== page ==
While women workers comprise 45% of the workforce, they are overwhelmingly concentrated in casualised, low-paid, poorly-unionised industries such as the hospitality, retail and community services sectors. In 2004, although comprising 47% of the paid workforce, women made up 65% (1.5 million) of those earning less than $500 per week. While 36% of full-time workers are women, they make up 45% of the full-time workforce earning less than $500 per week. Almost half of women workers are employed in part-time jobs, compared with only 15% of male workers. As such they are adversely affected by FWA’s attacks on workers’ rights.
And, according to Business Review Weekly founder Robert Gottliebsen, Gillard favoured a draft of FWA that was much more “business friendly”. Writing on the Business Spectator website on July 29, Gottliebsen stated: “There is no doubt that John Howard took Work Choices too far. After the 2007 election, Julia Gillard, then minister for industrial relations, set about an extensive consultation process with both unions and business to reshape industrial relations so that the excesses of Work Choices were removed, but there was a clear framework which would allow business to prosper efficiently … But when former ACTU boss Greg Combet and others saw the Gillard draft, they were very unhappy and got into the ear of Kevin Rudd. Past favours, including the role of the unions in the 2007 election campaign, were called in … When the final legislation was revealed, many business people believed they had been double-crossed.”
As federal education minister, Gillard was responsible for delivering Rudd’s “Education Revolution” which included the controversial My School website, hosted by the Australian Curriculum, Assessment and Reporting Authority. The website compares schools based on data collected by the National Assessment Plan Literacy and Numeracy (NAPLAN), a yearly test introduced by the Labor government in 2008. The NAPLAN test is a one-day test, restricted to very narrow criteria of literacy and numeracy. It was not designed, nor is it able, to provide a general comparison between schools. The website’s statistics contain an admitted 34% margin of error. Australian Education Union (AEU) federal president Angelo Gavrielatos said that the Rudd government officially “opposes league tables because they are damaging but they facilitated their creation through the My School website”.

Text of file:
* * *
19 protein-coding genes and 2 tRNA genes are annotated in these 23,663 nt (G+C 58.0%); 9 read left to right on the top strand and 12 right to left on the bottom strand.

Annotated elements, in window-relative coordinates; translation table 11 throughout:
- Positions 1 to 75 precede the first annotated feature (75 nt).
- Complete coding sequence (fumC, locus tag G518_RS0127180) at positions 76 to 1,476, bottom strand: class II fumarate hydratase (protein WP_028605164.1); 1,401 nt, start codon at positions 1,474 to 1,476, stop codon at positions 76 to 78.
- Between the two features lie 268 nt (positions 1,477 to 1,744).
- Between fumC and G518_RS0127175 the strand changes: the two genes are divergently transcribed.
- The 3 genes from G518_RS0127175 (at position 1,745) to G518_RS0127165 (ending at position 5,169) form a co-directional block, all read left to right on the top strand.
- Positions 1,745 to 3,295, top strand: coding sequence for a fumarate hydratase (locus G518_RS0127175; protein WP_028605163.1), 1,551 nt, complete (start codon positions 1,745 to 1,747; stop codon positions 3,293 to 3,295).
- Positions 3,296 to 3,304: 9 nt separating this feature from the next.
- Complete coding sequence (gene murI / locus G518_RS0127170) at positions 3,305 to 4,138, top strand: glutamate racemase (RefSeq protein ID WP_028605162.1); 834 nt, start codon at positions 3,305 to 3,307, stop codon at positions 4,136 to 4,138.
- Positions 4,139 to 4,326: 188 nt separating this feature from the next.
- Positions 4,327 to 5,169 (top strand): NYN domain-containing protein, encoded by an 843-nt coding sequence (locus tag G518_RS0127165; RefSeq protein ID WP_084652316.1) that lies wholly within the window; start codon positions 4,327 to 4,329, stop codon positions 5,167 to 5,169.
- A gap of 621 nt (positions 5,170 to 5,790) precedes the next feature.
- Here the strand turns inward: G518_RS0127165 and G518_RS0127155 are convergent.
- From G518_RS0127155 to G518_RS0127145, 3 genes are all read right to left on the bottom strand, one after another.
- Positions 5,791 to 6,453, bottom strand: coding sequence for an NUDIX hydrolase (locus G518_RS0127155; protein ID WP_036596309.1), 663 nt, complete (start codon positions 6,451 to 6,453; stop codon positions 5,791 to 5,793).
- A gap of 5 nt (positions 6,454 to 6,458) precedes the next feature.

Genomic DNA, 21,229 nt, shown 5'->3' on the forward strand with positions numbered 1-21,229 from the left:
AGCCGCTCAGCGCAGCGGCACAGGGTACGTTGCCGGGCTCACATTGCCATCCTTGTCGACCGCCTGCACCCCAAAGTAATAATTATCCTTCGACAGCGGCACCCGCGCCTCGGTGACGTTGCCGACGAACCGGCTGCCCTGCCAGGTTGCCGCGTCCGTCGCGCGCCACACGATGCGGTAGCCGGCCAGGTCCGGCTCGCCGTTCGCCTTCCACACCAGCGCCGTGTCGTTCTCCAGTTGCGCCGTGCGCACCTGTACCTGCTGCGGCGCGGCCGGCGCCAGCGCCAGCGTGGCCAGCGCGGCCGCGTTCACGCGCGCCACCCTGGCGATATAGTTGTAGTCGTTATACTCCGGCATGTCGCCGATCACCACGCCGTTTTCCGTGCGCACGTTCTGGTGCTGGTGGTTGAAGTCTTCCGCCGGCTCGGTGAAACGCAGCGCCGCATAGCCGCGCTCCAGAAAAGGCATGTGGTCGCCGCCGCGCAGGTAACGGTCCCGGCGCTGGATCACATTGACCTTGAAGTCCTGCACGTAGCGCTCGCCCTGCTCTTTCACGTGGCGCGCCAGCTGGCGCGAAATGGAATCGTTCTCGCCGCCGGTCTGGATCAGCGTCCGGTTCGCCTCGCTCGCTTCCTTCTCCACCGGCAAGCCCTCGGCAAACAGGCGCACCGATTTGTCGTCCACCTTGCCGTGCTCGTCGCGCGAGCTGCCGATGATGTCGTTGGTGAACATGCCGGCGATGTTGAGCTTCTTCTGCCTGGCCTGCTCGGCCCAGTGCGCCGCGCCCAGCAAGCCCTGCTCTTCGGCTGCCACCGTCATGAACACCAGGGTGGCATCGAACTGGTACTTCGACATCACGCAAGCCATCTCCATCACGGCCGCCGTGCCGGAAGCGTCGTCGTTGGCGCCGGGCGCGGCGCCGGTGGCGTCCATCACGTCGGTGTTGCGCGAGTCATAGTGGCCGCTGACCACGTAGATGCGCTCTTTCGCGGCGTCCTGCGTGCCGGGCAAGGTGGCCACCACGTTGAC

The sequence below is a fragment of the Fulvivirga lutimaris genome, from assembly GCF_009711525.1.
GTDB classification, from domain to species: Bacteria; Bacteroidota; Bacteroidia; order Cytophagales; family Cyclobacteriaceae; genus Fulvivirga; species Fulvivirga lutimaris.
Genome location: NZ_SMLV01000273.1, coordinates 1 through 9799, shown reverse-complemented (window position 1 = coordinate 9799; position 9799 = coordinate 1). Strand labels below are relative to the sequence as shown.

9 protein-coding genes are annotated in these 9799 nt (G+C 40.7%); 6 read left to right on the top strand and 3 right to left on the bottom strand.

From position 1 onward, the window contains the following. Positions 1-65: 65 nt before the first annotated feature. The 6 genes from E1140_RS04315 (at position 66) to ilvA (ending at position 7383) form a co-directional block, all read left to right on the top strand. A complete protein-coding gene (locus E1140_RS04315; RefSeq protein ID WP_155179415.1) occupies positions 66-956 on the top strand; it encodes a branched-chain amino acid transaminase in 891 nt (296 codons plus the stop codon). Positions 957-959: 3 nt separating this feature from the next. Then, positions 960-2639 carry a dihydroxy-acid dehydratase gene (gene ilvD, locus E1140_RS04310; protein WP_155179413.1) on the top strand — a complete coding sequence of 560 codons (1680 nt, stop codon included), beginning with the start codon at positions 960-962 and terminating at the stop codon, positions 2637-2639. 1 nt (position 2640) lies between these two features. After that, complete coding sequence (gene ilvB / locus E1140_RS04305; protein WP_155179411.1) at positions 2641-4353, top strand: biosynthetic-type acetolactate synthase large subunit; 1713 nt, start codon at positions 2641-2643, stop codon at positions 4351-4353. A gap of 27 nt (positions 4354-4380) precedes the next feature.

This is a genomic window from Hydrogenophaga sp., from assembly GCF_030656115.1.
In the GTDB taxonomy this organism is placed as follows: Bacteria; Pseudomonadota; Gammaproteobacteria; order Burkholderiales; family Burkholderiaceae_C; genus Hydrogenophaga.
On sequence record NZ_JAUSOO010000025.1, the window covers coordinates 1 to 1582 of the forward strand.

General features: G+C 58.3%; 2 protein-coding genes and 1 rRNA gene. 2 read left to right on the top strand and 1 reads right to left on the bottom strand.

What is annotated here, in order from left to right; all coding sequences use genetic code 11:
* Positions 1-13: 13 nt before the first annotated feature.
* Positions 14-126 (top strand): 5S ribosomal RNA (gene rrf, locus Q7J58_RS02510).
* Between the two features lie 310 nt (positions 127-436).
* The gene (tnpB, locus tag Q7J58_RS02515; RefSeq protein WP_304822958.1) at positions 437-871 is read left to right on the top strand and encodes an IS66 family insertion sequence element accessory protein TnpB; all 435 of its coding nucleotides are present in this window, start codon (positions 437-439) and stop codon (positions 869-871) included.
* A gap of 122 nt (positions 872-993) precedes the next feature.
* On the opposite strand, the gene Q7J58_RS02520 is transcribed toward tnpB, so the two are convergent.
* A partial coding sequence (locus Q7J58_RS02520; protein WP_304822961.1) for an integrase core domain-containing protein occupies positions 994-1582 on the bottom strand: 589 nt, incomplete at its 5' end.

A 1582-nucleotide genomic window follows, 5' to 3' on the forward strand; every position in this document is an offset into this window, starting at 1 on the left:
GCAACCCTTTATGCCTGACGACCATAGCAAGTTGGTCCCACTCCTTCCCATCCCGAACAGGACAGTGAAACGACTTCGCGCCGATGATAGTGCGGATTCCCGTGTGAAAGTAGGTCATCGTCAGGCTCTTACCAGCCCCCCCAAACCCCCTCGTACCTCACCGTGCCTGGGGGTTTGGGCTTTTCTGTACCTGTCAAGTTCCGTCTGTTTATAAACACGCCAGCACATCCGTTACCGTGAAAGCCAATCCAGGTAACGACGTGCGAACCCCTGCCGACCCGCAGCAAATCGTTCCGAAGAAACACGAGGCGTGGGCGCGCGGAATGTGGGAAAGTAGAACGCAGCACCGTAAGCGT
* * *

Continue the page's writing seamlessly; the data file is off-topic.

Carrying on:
Gillard stridently defended the launch of the website in the face of widespread teacher opposition, claiming that the publication of comparative results would hold “under-performing” schools, teachers and principals to account and thereby improve educational outcomes. According to Gillard, the My School website gives parents “choice” in finding “better performing” schools for their children. Such “choice” simply widens the gap between elite and under-achieving schools, in respect to funding access, facilities and resources.
Publishing school league tables also attacks the working conditions of teachers, one of the few historically well-unionised female-dominated occupations. Teachers who perform well according to the My School criteria are rewarded with better pay and conditions while “failing” teachers are sanctioned. Gillard warned “under-performing” teachers that they could be sacked. She also played wedge politics by encouraging parents to confront teachers and principals with “robust conversations”.
When the AEU planned a national boycott of the May 11-13 NAPLAN tests, Gillard threatened to use scab labour saying, “State governments are working on contingency plans including using casual teachers, retired teachers and other staff to administer the tests. The national tests have to go ahead. I’m absolutely determined that they do go ahead.” FWA commissionruled the industrial action “unprotected” and ordered the AEU to direct its members to supervise the tests.
On May 6, Gillard compelled the AEU to abandon the boycott by announcing a consultation working group to discuss the website with the union. She said at the time, “Our point in this campaign was always to get protection for the data and to get protection for the data you need to be engaged in the dialogue and that was not available to us before this morning.” Significantly, she refused to remove any information from the website saying, “The government has always said we were committed to the My School website, that all of the information on the My School website would stay and be updated”.
Gillard claims to be a defender of women’s right to “to determine their own reproductive lives”, which is supposedly national ALP policy, and thus presents a less aggressive threat to women’s rights than her anti-choice rival for PM, Tony Abbott. Even so, she is no champion for the interests of the working class, including working-class women.